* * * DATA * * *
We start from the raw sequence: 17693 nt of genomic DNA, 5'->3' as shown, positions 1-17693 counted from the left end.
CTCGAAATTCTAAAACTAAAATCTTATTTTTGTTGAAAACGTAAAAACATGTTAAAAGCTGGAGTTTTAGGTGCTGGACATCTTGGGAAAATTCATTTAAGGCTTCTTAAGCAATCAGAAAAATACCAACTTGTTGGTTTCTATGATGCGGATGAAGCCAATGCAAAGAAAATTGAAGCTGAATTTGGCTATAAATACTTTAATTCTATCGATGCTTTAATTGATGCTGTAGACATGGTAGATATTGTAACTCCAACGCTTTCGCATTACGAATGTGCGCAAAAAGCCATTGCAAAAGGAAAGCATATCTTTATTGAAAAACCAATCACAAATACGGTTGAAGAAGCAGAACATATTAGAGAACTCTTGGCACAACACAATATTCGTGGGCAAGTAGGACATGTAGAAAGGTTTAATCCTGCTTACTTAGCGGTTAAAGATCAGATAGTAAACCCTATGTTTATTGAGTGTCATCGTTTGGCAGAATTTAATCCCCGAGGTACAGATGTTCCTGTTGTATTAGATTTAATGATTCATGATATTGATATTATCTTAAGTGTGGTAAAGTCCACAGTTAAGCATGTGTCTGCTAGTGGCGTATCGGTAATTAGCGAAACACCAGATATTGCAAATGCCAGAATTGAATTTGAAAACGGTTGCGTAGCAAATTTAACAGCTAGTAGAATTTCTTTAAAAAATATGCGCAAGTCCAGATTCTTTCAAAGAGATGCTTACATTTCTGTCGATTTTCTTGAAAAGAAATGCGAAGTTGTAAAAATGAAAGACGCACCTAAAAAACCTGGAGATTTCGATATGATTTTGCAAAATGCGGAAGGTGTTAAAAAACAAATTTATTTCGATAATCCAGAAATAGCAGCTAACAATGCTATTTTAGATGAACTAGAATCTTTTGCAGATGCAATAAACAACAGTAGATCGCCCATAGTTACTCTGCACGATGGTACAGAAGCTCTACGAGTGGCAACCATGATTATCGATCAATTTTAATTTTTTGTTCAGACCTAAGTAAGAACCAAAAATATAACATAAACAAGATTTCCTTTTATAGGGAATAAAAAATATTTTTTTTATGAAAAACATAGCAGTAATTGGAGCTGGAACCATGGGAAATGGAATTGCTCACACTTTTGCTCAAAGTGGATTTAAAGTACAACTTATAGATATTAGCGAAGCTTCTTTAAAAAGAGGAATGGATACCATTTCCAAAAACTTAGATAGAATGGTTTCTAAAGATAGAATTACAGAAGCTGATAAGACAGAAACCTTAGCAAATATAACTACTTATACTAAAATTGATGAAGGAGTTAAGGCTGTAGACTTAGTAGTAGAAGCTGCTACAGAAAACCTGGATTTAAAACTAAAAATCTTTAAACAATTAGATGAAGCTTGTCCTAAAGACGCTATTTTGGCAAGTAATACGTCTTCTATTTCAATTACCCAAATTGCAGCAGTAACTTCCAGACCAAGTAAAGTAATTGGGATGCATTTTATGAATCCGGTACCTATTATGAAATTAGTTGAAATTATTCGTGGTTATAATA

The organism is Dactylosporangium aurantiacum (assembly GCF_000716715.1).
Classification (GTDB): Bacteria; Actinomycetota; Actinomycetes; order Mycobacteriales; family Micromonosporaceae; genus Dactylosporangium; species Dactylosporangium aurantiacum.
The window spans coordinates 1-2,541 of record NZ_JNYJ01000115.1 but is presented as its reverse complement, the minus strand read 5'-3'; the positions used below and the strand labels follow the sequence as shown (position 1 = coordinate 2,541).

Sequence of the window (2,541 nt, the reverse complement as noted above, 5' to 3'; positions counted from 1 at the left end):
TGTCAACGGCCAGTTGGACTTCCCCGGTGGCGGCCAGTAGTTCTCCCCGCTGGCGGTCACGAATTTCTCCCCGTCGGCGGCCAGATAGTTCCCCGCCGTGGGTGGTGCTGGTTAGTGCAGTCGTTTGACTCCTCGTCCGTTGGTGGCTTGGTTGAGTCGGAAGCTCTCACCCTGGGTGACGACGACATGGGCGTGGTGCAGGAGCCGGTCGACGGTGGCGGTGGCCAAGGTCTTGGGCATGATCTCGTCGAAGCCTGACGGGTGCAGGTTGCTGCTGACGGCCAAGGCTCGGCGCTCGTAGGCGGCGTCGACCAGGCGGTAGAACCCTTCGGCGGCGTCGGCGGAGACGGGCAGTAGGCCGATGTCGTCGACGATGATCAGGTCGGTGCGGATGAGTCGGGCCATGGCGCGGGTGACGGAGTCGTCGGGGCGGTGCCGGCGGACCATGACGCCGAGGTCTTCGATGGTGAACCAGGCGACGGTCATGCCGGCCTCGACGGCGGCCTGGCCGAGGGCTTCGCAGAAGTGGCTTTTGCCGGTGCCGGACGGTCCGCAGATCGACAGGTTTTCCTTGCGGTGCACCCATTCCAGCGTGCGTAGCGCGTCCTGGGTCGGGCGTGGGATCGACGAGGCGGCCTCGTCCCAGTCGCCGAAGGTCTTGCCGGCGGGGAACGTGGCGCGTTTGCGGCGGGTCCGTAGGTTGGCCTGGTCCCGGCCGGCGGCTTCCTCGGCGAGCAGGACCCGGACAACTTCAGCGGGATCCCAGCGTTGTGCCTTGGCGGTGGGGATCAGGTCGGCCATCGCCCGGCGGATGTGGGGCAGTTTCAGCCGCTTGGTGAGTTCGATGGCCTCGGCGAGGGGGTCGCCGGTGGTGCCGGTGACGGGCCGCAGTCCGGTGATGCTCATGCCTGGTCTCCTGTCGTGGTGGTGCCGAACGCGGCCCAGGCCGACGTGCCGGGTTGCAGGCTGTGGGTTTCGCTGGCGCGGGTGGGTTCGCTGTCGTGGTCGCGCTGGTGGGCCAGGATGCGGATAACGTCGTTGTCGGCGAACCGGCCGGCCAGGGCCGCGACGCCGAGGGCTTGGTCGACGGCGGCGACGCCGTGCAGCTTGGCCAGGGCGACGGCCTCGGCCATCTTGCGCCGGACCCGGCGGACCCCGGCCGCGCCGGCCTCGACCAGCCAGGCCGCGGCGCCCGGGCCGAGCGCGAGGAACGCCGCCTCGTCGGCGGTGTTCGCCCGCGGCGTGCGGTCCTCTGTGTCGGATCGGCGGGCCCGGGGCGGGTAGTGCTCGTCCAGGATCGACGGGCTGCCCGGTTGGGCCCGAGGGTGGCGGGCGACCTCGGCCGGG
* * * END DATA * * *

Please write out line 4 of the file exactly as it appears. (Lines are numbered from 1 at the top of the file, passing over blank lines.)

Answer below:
Classification (GTDB): Bacteria; Actinomycetota; Actinomycetes; order Mycobacteriales; family Micromonosporaceae; genus Dactylosporangium; species Dactylosporangium aurantiacum.